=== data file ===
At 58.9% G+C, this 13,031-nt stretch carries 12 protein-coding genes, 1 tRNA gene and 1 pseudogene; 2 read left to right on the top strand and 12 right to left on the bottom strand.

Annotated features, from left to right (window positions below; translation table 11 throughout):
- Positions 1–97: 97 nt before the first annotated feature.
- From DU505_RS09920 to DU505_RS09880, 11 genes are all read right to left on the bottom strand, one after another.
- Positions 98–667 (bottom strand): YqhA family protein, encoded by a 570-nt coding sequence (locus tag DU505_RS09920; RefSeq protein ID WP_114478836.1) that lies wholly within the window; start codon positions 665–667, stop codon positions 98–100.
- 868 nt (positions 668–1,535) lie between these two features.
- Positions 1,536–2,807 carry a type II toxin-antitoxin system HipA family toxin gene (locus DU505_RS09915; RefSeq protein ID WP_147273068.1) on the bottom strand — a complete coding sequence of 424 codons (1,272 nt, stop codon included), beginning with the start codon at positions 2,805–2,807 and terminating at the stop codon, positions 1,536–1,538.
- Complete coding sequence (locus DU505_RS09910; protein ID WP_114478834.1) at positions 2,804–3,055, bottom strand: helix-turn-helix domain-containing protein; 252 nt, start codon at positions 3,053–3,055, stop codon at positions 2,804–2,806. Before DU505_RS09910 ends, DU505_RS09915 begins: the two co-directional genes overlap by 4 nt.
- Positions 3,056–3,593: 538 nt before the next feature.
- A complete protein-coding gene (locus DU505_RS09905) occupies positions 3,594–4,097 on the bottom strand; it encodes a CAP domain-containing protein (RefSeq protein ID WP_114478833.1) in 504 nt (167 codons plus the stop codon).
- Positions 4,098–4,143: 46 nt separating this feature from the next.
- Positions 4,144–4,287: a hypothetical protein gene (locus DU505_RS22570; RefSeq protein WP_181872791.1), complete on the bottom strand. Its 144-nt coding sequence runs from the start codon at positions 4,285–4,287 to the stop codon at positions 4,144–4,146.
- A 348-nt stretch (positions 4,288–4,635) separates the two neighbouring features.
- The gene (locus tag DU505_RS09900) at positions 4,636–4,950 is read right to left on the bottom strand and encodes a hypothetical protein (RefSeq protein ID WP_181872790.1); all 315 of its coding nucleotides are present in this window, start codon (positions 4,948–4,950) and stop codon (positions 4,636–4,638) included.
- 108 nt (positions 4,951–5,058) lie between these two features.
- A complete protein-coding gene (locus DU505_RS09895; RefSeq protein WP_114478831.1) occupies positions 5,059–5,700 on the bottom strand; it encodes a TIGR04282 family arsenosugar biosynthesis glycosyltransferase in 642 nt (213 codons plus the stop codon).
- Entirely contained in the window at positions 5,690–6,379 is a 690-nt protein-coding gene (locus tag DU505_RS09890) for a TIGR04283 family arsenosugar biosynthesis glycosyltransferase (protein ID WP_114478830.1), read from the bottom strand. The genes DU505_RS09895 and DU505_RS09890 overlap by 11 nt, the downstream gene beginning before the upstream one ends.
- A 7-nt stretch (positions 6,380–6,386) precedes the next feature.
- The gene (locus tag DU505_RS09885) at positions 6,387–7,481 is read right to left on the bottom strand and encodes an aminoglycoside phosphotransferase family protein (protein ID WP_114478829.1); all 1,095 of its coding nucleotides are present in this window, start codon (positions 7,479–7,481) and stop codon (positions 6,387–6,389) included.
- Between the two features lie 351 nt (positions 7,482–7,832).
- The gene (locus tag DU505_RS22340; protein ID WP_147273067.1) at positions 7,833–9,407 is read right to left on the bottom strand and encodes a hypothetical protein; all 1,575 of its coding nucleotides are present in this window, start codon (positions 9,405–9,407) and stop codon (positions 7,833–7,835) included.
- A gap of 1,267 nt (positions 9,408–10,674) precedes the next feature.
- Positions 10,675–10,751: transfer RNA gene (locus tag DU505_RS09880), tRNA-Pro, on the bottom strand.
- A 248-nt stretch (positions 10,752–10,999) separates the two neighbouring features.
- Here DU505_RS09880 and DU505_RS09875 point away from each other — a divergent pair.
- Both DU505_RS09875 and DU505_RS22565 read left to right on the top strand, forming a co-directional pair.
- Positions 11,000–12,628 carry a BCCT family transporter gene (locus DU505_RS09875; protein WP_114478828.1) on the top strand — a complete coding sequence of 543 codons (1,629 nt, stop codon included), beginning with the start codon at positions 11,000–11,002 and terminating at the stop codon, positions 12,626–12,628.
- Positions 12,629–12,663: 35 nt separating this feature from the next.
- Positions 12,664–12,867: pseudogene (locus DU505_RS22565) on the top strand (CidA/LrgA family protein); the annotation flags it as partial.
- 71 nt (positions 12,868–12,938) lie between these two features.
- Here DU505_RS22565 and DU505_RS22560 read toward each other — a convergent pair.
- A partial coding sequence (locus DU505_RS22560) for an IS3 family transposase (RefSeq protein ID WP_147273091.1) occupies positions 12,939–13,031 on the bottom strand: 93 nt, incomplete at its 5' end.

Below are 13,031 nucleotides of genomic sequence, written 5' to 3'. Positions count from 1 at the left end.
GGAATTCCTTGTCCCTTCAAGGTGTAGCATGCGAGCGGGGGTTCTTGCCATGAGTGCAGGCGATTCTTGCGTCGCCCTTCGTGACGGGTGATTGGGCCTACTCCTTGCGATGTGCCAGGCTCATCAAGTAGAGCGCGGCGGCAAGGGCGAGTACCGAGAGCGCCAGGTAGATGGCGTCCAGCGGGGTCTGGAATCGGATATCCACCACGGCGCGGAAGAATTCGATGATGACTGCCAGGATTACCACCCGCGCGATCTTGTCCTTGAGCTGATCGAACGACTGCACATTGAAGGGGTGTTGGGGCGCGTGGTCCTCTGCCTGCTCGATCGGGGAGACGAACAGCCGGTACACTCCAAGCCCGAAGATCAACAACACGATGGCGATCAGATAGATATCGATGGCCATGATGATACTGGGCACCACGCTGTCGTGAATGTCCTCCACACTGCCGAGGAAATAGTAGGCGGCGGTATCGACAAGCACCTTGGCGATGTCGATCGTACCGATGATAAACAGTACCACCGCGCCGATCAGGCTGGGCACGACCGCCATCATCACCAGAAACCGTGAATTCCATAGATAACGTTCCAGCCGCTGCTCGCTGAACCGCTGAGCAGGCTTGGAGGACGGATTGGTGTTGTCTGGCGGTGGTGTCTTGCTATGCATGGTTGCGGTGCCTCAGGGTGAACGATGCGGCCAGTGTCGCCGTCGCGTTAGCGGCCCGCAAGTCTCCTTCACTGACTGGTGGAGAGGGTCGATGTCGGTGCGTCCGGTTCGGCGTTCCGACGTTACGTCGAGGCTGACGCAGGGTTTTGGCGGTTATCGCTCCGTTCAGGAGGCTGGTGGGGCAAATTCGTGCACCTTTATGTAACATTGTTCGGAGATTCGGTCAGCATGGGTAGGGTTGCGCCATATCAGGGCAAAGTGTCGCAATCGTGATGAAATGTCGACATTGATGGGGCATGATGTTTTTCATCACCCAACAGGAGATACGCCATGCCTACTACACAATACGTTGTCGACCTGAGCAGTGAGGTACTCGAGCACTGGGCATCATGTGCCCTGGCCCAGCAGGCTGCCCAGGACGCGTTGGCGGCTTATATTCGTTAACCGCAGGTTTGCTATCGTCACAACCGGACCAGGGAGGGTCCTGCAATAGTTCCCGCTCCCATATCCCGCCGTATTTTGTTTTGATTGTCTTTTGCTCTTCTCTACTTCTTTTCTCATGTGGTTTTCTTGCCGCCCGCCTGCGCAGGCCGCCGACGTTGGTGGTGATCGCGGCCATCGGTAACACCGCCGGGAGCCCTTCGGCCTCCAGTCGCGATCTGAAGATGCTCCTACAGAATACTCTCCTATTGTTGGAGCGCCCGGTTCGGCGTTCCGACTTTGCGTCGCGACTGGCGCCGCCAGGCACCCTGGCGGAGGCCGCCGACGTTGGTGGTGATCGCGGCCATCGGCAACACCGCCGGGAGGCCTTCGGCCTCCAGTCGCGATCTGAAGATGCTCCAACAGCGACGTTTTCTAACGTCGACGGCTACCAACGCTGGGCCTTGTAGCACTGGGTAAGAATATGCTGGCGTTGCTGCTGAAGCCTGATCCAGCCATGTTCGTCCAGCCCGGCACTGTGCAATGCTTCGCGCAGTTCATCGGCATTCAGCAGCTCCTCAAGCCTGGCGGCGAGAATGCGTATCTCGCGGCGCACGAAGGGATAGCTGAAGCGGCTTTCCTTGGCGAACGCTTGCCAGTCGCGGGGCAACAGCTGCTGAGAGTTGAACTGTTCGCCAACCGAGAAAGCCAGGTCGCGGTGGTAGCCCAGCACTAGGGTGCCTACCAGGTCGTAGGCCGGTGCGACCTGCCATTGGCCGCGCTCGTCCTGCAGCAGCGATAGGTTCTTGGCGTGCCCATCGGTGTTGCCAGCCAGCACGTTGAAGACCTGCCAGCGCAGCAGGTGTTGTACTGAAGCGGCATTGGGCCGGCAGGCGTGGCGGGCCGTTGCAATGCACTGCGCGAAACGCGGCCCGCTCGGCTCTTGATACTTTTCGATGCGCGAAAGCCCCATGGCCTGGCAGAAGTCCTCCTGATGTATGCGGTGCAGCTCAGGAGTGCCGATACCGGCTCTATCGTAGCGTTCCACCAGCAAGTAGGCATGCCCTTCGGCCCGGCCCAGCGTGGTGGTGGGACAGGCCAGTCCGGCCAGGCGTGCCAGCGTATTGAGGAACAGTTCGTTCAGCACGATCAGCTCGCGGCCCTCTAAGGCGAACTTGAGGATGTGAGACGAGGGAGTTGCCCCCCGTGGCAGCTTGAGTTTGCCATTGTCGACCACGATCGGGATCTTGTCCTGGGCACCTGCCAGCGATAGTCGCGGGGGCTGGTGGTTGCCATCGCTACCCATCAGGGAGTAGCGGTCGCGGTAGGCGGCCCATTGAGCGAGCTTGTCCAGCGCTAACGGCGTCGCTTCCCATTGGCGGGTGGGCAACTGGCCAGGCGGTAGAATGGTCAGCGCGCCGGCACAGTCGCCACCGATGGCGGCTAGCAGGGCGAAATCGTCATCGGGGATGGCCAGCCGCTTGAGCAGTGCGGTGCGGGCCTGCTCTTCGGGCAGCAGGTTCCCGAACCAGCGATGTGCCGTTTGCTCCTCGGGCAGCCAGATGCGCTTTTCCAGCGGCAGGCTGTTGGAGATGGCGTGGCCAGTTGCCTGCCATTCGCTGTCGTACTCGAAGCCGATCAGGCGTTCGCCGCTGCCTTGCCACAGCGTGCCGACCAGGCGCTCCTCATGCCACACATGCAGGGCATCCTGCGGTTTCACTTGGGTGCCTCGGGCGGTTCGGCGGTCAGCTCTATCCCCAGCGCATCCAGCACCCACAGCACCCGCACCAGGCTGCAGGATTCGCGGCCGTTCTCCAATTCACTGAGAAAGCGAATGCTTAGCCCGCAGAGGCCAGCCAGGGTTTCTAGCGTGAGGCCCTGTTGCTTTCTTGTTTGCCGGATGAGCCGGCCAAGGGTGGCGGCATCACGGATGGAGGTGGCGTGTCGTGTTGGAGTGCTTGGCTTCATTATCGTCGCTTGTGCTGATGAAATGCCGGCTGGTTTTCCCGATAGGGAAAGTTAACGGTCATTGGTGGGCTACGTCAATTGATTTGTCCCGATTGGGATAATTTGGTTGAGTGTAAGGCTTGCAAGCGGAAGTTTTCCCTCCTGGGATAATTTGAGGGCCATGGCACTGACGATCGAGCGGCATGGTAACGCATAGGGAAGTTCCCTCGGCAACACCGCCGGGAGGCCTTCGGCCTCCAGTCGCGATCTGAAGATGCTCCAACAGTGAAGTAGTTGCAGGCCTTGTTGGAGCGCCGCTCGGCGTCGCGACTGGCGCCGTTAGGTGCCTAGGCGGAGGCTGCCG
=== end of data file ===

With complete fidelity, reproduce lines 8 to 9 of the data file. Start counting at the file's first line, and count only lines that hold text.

- Complete coding sequence (locus DU505_RS09910; protein ID WP_114478834.1) at positions 2,804–3,055, bottom strand: helix-turn-helix domain-containing protein; 252 nt, start codon at positions 3,053–3,055, stop codon at positions 2,804–2,806. Before DU505_RS09910 ends, DU505_RS09915 begins: the two co-directional genes overlap by 4 nt.
- Positions 3,056–3,593: 538 nt before the next feature.